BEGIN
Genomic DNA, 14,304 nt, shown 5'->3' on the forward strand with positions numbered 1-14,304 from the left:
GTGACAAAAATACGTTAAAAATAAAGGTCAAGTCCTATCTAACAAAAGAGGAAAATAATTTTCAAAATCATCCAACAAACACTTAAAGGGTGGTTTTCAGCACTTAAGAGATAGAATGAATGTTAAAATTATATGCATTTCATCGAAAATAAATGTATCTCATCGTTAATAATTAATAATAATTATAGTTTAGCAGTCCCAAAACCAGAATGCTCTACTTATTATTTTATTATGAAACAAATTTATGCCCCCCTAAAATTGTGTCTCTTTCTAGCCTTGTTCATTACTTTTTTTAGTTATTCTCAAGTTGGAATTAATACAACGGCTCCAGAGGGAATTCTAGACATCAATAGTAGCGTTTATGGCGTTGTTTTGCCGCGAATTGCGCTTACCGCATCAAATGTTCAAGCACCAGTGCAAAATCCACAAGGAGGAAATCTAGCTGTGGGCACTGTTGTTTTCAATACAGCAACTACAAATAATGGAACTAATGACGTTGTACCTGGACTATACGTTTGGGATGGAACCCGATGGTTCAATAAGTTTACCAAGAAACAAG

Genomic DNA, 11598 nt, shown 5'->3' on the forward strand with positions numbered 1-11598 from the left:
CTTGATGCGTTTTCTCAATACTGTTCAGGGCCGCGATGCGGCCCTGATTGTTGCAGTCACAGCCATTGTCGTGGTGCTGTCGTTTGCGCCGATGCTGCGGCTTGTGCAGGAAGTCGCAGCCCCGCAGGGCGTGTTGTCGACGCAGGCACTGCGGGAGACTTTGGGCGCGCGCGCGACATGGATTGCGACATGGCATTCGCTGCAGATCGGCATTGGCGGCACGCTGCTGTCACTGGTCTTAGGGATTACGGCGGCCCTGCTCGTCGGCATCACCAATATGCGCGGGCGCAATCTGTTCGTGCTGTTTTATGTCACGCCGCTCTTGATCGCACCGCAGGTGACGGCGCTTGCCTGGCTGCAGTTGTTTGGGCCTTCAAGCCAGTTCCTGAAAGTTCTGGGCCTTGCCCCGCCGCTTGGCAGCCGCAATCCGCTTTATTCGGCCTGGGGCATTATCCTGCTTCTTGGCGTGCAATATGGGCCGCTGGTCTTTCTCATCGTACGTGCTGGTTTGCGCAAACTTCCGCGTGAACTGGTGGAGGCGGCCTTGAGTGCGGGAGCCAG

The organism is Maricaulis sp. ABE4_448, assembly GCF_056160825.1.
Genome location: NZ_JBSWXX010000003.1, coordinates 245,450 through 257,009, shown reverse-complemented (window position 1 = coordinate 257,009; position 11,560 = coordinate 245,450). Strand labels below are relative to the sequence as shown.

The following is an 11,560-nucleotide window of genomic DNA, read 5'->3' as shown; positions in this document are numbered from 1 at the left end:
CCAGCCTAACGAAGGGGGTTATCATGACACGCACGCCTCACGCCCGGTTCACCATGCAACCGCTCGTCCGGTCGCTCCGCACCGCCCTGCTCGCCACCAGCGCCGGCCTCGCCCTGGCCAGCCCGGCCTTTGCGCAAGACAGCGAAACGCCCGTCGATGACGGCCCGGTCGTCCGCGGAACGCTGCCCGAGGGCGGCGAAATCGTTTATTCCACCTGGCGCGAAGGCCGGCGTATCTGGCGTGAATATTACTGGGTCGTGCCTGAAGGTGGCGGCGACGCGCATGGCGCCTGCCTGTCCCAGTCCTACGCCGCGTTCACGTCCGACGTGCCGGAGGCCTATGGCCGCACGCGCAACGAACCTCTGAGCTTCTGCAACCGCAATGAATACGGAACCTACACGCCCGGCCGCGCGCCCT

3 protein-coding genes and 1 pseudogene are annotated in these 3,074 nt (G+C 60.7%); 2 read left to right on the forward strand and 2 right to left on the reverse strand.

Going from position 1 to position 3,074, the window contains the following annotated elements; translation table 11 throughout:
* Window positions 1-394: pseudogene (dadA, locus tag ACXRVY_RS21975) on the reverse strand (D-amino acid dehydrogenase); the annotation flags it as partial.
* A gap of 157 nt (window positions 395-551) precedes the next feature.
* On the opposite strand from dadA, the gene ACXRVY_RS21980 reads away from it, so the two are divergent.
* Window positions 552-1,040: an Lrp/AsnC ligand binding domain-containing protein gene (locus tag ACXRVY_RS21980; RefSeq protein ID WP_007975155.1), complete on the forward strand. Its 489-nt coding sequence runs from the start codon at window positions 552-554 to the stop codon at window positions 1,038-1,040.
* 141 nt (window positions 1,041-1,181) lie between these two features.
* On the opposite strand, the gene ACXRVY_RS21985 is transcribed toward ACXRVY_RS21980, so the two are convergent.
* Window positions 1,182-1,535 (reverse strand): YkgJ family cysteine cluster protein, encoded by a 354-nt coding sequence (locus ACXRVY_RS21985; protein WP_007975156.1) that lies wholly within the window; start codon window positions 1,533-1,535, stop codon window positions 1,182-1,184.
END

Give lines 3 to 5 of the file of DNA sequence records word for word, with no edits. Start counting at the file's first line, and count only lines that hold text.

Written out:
Genomic DNA, 11598 nt, shown 5'->3' on the forward strand with positions numbered 1-11598 from the left:
CTTGATGCGTTTTCTCAATACTGTTCAGGGCCGCGATGCGGCCCTGATTGTTGCAGTCACAGCCATTGTCGTGGTGCTGTCGTTTGCGCCGATGCTGCGGCTTGTGCAGGAAGTCGCAGCCCCGCAGGGCGTGTTGTCGACGCAGGCACTGCGGGAGACTTTGGGCGCGCGCGCGACATGGATTGCGACATGGCATTCGCTGCAGATCGGCATTGGCGGCACGCTGCTGTCACTGGTCTTAGGGATTACGGCGGCCCTGCTCGTCGGCATCACCAATATGCGCGGGCGCAATCTGTTCGTGCTGTTTTATGTCACGCCGCTCTTGATCGCACCGCAGGTGACGGCGCTTGCCTGGCTGCAGTTGTTTGGGCCTTCAAGCCAGTTCCTGAAAGTTCTGGGCCTTGCCCCGCCGCTTGGCAGCCGCAATCCGCTTTATTCGGCCTGGGGCATTATCCTGCTTCTTGGCGTGCAATATGGGCCGCTGGTCTTTCTCATCGTACGTGCTGGTTTGCGCAAACTTCCGCGTGAACTGGTGGAGGCGGCCTTGAGTGCGGGAGCCAG

The organism is Maricaulis sp. ABE4_448, assembly GCF_056160825.1.